There have been many articles written in the last month about the role of social networks. Some even reach the obvious conclusion: that the top social networks are too big. This interview on Slate was fairly representative, covering monopolies and centralized power.
But these articles always stop short before hitting on a solution. They always wrap up saying “it’s tough to solve this”.
I think there are 4 parts to finding our way out of this mess with massive social networks:
Better features: We should be careful before copying everything from Twitter. I don’t want to take features that failed us and recreate them in a new environment. Micro.blog leaves out features on purpose that we think undermine a healthy community.
Open standards: When I first stopped tweeting 6 years ago, it was largely because of the developer-hostile attitude from Twitter. Proprietary APIs reinforce the lock-in with content silos. This is why so much of Micro.blog is based on IndieWeb standards. It’s why Mastodon uses APIs like ActivityPub.
Content ownership: Controlling the writing and photos you post online isn’t about open source or the technical experience to run a server. It’s about using domain names for identity, so that you can move your data in the future without breaking URLs. I’ve written more about this here and it’s a fundamental part of the book I’m writing about microblogging.
Smaller social networks: Many people are looking for “the next Twitter”, but it’s not enough to replace Twitter with a new platform and new leadership. Some problems are inevitable when power is concentrated in only 2-3 huge social networks — ad-based businesses at odds with user needs and an overwhelming curation challenge. This might be Mastodon’s greatest contribution: getting people used to the idea of many smaller, interoperable communities.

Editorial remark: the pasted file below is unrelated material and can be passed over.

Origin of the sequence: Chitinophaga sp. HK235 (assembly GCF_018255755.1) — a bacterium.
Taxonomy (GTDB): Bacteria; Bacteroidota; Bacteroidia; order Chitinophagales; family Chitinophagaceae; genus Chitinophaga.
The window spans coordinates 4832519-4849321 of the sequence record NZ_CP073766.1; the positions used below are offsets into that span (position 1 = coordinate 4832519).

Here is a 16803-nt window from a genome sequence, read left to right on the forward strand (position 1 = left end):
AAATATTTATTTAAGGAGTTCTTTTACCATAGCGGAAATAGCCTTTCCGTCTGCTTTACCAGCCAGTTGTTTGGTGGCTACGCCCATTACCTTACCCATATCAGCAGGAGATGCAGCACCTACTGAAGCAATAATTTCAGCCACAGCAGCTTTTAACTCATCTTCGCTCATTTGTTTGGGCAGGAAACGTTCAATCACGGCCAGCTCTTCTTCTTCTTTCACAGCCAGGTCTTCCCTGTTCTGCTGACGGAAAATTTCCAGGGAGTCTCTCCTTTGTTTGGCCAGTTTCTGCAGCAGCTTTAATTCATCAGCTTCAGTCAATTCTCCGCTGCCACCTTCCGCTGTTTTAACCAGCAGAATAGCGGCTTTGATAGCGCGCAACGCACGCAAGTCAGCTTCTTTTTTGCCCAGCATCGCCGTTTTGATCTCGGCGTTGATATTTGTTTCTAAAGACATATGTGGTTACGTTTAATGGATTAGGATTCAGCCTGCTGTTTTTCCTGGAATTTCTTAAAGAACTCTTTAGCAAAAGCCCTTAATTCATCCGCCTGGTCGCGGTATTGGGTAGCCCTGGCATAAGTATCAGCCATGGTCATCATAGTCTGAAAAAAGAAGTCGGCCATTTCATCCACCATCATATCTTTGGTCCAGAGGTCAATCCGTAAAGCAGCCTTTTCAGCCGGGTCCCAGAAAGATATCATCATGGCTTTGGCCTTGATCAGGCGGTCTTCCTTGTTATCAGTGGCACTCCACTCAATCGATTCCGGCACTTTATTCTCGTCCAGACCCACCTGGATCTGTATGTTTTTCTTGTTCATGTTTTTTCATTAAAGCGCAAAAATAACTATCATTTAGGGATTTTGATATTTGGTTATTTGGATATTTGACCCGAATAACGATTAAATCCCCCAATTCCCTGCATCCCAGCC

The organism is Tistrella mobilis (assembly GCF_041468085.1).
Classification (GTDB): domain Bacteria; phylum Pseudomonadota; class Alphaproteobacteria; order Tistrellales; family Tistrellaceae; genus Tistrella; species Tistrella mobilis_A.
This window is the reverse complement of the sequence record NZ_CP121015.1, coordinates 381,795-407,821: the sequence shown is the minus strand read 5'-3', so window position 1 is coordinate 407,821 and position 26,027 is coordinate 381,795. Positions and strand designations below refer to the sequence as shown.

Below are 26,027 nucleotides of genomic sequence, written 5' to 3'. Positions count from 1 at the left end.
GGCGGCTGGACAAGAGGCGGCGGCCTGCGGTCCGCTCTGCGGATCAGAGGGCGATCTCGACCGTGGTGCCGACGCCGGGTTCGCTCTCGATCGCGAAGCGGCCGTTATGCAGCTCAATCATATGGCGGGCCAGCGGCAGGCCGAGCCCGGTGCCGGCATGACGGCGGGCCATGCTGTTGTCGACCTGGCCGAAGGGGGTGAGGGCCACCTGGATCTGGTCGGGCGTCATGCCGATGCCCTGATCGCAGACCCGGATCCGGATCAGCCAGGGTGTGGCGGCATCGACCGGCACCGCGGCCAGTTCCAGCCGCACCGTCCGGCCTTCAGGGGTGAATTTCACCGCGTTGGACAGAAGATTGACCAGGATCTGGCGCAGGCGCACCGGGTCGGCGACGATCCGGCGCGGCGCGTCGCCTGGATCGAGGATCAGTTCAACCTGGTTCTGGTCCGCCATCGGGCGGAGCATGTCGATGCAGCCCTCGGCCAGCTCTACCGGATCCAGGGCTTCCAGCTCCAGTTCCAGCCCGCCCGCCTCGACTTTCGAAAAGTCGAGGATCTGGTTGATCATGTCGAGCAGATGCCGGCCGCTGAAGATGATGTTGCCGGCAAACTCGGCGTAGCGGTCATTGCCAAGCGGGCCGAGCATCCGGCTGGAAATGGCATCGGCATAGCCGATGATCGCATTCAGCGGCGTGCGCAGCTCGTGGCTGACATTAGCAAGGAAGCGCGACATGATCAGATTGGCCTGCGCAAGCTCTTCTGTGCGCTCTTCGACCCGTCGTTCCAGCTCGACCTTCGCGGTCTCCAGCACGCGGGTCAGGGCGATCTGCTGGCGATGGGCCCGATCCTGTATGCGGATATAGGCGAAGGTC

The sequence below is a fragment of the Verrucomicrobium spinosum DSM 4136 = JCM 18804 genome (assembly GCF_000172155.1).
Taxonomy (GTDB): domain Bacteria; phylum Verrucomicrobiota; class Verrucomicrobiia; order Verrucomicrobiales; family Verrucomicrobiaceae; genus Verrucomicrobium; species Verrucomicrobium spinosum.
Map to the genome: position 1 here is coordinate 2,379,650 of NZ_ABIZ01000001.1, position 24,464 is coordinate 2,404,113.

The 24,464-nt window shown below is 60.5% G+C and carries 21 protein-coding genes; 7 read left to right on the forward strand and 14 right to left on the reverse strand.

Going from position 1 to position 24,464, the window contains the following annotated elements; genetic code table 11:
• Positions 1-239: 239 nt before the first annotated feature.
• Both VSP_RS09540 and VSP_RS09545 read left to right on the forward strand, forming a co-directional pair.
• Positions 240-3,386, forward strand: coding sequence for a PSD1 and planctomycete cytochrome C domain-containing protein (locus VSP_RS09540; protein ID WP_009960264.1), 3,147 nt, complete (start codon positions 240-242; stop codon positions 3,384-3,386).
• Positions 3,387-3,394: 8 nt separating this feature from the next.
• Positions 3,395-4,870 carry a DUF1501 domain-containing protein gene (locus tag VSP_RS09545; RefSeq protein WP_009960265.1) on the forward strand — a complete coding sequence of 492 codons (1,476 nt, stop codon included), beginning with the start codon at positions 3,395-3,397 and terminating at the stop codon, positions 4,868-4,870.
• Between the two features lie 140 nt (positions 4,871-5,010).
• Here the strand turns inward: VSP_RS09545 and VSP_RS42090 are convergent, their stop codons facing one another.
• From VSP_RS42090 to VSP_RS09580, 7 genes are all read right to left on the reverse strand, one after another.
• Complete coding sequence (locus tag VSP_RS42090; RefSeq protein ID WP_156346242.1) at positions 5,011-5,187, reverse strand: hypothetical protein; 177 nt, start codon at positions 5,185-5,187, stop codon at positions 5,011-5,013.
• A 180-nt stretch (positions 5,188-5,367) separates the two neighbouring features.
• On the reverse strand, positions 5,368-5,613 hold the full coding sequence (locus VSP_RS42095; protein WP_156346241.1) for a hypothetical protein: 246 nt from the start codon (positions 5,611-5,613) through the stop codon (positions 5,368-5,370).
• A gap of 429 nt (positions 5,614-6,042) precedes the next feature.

There’s not only one solution. I think platforms like Micro.blog and Mastodon each have a role to play and can be complementary. Mastodon helps by encouraging smaller social networks, distributing the task of moderation, but doesn’t prioritize content ownership. (An account on an instance like Mastodon.social has no more ownership of its content than an account on Twitter. Both let you export your data but both live at someone else’s domain name.)
If you are frustrated with the state of social networks, I recommend blogging more. I love seeing new blogs and photo blogs just as we’re having a serious debate in the mainstream about social networks. The way out isn’t easy, but there’s a clear path waiting for us to take it.